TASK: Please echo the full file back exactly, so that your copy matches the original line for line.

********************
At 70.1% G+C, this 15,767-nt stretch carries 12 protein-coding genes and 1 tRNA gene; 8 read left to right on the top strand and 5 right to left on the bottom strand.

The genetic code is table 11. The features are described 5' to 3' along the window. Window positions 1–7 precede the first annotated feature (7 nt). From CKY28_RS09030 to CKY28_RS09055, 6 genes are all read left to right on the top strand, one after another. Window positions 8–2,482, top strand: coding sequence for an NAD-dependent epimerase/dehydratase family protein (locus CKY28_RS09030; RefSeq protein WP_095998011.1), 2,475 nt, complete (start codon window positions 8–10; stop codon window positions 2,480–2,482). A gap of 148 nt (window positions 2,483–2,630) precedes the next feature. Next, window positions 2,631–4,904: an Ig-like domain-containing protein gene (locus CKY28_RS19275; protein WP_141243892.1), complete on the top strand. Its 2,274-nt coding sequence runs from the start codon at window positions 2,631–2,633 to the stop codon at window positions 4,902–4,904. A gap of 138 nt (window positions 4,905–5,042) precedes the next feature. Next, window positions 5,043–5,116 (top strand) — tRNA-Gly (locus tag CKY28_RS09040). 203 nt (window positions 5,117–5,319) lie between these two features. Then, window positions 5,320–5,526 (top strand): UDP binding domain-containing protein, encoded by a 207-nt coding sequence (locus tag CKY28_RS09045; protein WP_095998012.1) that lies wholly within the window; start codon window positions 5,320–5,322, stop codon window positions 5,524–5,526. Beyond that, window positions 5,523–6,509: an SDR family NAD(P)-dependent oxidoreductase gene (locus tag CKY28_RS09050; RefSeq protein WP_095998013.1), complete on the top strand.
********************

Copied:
At 70.1% G+C, this 15,767-nt stretch carries 12 protein-coding genes and 1 tRNA gene; 8 read left to right on the top strand and 5 right to left on the bottom strand.

The genetic code is table 11. The features are described 5' to 3' along the window. Window positions 1–7 precede the first annotated feature (7 nt). From CKY28_RS09030 to CKY28_RS09055, 6 genes are all read left to right on the top strand, one after another. Window positions 8–2,482, top strand: coding sequence for an NAD-dependent epimerase/dehydratase family protein (locus CKY28_RS09030; RefSeq protein WP_095998011.1), 2,475 nt, complete (start codon window positions 8–10; stop codon window positions 2,480–2,482). A gap of 148 nt (window positions 2,483–2,630) precedes the next feature. Next, window positions 2,631–4,904: an Ig-like domain-containing protein gene (locus CKY28_RS19275; protein WP_141243892.1), complete on the top strand. Its 2,274-nt coding sequence runs from the start codon at window positions 2,631–2,633 to the stop codon at window positions 4,902–4,904. A gap of 138 nt (window positions 4,905–5,042) precedes the next feature. Next, window positions 5,043–5,116 (top strand) — tRNA-Gly (locus tag CKY28_RS09040). 203 nt (window positions 5,117–5,319) lie between these two features. Then, window positions 5,320–5,526 (top strand): UDP binding domain-containing protein, encoded by a 207-nt coding sequence (locus tag CKY28_RS09045; protein WP_095998012.1) that lies wholly within the window; start codon window positions 5,320–5,322, stop codon window positions 5,524–5,526. Beyond that, window positions 5,523–6,509: an SDR family NAD(P)-dependent oxidoreductase gene (locus tag CKY28_RS09050; RefSeq protein WP_095998013.1), complete on the top strand.